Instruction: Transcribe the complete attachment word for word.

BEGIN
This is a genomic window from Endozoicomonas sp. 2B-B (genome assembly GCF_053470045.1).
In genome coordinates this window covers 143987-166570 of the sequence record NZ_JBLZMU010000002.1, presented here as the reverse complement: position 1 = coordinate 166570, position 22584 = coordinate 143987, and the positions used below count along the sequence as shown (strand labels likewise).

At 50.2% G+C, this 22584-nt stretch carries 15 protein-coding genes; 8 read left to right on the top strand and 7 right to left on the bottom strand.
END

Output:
This is a genomic window from Endozoicomonas sp. 2B-B (genome assembly GCF_053470045.1).
In genome coordinates this window covers 143987-166570 of the sequence record NZ_JBLZMU010000002.1, presented here as the reverse complement: position 1 = coordinate 166570, position 22584 = coordinate 143987, and the positions used below count along the sequence as shown (strand labels likewise).

At 50.2% G+C, this 22584-nt stretch carries 15 protein-coding genes; 8 read left to right on the top strand and 7 right to left on the bottom strand.